The noble Lord also mentioned that the Law Reform (Personal Injuries) Act abolished the defence of common employment. I doubt whether that has had much effect, as I do not believe that that defence was put up very much in former days. It may be that, to some extent, successful actions are now brought where previously that defence might have prevailed. Apart from those factual or legislative provisions, it is not at all clear that there is an increase in Common Law actions in respect of accidents to employees; and, in my submission, it is still less clear that the Legal Aid and Advice Act has contributed very materially to any such increase. The total proceedings in the King's Bench Division in 1938 numbered some 83,000, whereas in 1954 and 1955 the figures were 115,000 and 116,000 respectively. So it will be seen that those actions in rather less than twenty years have increased by less than 50 per cent. I should have thought that having regard to the many developments that have taken place in so many different directions, that was not an undue increase. There appear to be no figures indicating what proportion of the increase is due to the increased number—if there be an increase in the number—of Common Law actions against employers. As we all know, there has been a great increase in running down cases and actions of that kind, which may well make up the difference.

Since January of this year, the Law Society (who have been good enough to give me these figures, and who, of course, have a responsibility under the ægis of the noble and learned Viscount who sits on the Woolsack for the Legal Aid Scheme) have endeavoured to separate claims in respect of alleged negligence leading to accidents at work from other Common Law claims. There were 383 such cases—that is to say, claims in respect of injuries received in accidents arising from alleged negligence at work—between January 1, 1956, and March 31, out of a total number of 4,832 legal aid certificates granted throughout the country. Those are the figures for the whole of the three months in respect of certificates granted to applicants who desired to bring actions for damages resulting from injuries caused by alleged negligence while at work. Out of a total of 4,832 certificates granted there were 383 such cases in the three months I have mentioned.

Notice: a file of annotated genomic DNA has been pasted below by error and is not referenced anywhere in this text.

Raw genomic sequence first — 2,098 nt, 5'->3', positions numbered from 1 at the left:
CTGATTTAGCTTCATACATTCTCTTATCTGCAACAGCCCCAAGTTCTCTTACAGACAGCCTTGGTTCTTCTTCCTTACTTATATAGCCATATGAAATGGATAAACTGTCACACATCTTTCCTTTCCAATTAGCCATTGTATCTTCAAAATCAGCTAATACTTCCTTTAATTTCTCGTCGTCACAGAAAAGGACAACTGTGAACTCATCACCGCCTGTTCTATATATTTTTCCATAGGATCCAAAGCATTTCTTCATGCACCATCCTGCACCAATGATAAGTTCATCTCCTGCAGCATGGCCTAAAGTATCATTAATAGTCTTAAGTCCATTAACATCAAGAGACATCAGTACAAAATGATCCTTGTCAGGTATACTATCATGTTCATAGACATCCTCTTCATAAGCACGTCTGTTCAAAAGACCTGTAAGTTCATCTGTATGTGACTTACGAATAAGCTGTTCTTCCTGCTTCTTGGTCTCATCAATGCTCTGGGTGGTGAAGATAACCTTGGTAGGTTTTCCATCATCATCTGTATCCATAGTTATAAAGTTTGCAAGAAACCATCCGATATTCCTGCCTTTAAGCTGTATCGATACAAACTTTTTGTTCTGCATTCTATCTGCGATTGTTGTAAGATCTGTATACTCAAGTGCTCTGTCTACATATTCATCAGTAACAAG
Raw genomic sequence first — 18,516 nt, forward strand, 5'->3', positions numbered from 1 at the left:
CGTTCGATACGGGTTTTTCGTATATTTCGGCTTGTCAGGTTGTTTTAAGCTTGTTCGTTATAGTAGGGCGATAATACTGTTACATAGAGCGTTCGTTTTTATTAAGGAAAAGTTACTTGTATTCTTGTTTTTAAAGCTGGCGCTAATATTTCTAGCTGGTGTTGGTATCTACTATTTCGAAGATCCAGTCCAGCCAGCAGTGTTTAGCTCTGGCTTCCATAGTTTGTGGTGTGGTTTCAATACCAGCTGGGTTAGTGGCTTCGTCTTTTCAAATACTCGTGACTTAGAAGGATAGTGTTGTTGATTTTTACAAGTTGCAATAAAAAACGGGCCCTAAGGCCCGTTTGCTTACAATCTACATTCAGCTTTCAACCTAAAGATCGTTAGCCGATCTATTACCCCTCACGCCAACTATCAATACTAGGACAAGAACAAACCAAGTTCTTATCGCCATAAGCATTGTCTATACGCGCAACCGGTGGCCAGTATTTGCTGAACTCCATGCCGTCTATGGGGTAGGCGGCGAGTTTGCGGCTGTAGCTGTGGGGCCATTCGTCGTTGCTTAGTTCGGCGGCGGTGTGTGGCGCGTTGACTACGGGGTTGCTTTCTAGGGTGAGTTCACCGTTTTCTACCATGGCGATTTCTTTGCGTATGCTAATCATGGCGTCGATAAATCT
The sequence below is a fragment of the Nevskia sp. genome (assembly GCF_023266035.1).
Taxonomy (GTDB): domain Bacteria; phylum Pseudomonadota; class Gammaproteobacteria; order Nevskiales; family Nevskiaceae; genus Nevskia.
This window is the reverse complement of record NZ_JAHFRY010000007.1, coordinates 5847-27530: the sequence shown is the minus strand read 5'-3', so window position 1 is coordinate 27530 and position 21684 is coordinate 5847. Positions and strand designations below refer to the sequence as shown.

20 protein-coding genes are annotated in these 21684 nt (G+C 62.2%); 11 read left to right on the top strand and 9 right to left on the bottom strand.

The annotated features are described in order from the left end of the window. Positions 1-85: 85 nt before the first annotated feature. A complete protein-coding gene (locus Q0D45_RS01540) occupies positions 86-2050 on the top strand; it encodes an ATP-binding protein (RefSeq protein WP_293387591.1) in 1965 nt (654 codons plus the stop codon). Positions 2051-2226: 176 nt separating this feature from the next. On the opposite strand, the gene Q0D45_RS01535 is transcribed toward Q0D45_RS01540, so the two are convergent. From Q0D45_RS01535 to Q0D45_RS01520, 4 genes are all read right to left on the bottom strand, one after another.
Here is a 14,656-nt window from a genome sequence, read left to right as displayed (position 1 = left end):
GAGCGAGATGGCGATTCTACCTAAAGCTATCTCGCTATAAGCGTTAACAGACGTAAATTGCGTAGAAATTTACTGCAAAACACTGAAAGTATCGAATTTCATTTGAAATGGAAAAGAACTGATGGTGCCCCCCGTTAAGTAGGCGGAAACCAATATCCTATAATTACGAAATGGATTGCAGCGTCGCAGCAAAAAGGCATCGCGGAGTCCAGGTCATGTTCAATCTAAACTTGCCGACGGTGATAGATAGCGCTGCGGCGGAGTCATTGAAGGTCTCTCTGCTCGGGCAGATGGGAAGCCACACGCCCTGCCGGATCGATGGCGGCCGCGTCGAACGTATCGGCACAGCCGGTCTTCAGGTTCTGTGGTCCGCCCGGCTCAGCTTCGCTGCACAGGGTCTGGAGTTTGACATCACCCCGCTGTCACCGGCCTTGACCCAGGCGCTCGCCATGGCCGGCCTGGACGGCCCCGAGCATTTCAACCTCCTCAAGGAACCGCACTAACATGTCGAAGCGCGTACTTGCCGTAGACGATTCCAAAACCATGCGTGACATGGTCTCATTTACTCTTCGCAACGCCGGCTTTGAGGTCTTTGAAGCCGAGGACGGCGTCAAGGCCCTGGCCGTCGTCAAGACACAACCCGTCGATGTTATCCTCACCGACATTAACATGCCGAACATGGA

Could the noble Lord say how many of the 4,800 certificates he has mentioned were certificates granted in matrimonial causes? If he can do that, I think it would enable us to evaluate his figures more precisely.


It is true that there were a great number of certificates granted in respect of matrimonial cases. But does that affect the number?


If I may say so, it clearly affects the mathematical proportion between employers' liability claims and other Common Law claims in respect of which certificates are granted. My impression is—and I wondered whether the noble Lord's figures would support it—that legal aid certificates are given in an outstandingly large proportion of cases relating to matrimonial disputes, and I suggest that these ought really to be excluded from the figure if a just proportion is to be arrived at.


The noble Viscount may be right in that view. Let us take the figure of 383. That represents the number of cases throughout the country in three months. I would submit to your Lordships that that is not a very large number. It means something like 1,500 in the course of the year—1,500 legal aid certificates granted in respect of claims for damages arising out of injuries sustained in accidents at work. I suggest that that is comparatively a very small number indeed.

Furthermore, the total number of all kinds of certificates which were being granted, curiously enough, is decreasing year by year. Whereas in 1951–52 some 38,000 such certificates were granted (including, I agree, certificates in respect of matrimonial causes) only 28,000 were granted in 1953–54 and 25,000 in 1954–55. This indicates a considerable falling off of applications for such certificates. And, of course, such applications shortly after the war were very numerous. It may be that the extension of the Legal Aid Act to the county courts will result in an increase in the total number of such certificates, but that is not at all certain, because a number of the actions which were formerly brought in the High Court may conceivably now be brought in the county court. We can only wait and see the results.